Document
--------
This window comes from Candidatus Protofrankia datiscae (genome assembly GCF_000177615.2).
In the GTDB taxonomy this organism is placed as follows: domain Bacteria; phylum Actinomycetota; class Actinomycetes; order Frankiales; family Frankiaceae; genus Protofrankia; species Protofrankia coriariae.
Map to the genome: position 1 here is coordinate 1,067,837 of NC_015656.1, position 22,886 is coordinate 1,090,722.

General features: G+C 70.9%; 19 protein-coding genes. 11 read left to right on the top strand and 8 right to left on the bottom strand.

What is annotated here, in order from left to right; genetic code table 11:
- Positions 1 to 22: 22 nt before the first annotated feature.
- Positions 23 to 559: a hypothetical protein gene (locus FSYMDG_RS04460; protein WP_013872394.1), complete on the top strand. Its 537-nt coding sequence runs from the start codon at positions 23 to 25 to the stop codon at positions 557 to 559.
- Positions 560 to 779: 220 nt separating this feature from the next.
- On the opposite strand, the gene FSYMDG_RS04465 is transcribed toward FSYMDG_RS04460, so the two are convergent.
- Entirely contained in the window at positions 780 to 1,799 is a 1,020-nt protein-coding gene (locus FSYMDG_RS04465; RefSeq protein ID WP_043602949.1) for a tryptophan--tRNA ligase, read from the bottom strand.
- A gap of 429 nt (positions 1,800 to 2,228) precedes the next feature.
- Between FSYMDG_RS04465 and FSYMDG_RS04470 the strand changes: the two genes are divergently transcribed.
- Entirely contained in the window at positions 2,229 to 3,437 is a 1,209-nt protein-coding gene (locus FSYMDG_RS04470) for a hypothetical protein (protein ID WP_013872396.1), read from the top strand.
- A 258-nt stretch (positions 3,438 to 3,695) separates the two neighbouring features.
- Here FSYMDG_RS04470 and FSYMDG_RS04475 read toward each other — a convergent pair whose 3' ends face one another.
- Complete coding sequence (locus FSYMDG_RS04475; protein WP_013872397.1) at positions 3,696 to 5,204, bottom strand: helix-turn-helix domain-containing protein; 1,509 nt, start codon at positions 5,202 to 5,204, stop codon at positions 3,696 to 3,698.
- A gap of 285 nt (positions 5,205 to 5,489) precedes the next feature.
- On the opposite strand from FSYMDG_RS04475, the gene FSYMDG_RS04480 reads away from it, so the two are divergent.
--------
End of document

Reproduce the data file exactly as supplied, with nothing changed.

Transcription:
This window comes from Candidatus Protofrankia datiscae (genome assembly GCF_000177615.2).
In the GTDB taxonomy this organism is placed as follows: domain Bacteria; phylum Actinomycetota; class Actinomycetes; order Frankiales; family Frankiaceae; genus Protofrankia; species Protofrankia coriariae.
Map to the genome: position 1 here is coordinate 1,067,837 of NC_015656.1, position 22,886 is coordinate 1,090,722.

General features: G+C 70.9%; 19 protein-coding genes. 11 read left to right on the top strand and 8 right to left on the bottom strand.

What is annotated here, in order from left to right; genetic code table 11:
- Positions 1 to 22: 22 nt before the first annotated feature.
- Positions 23 to 559: a hypothetical protein gene (locus FSYMDG_RS04460; protein WP_013872394.1), complete on the top strand. Its 537-nt coding sequence runs from the start codon at positions 23 to 25 to the stop codon at positions 557 to 559.
- Positions 560 to 779: 220 nt separating this feature from the next.
- On the opposite strand, the gene FSYMDG_RS04465 is transcribed toward FSYMDG_RS04460, so the two are convergent.
- Entirely contained in the window at positions 780 to 1,799 is a 1,020-nt protein-coding gene (locus FSYMDG_RS04465; RefSeq protein ID WP_043602949.1) for a tryptophan--tRNA ligase, read from the bottom strand.
- A gap of 429 nt (positions 1,800 to 2,228) precedes the next feature.
- Between FSYMDG_RS04465 and FSYMDG_RS04470 the strand changes: the two genes are divergently transcribed.
- Entirely contained in the window at positions 2,229 to 3,437 is a 1,209-nt protein-coding gene (locus FSYMDG_RS04470) for a hypothetical protein (protein ID WP_013872396.1), read from the top strand.
- A 258-nt stretch (positions 3,438 to 3,695) separates the two neighbouring features.
- Here FSYMDG_RS04470 and FSYMDG_RS04475 read toward each other — a convergent pair whose 3' ends face one another.
- Complete coding sequence (locus FSYMDG_RS04475; protein WP_013872397.1) at positions 3,696 to 5,204, bottom strand: helix-turn-helix domain-containing protein; 1,509 nt, start codon at positions 5,202 to 5,204, stop codon at positions 3,696 to 3,698.
- A gap of 285 nt (positions 5,205 to 5,489) precedes the next feature.
- On the opposite strand from FSYMDG_RS04475, the gene FSYMDG_RS04480 reads away from it, so the two are divergent.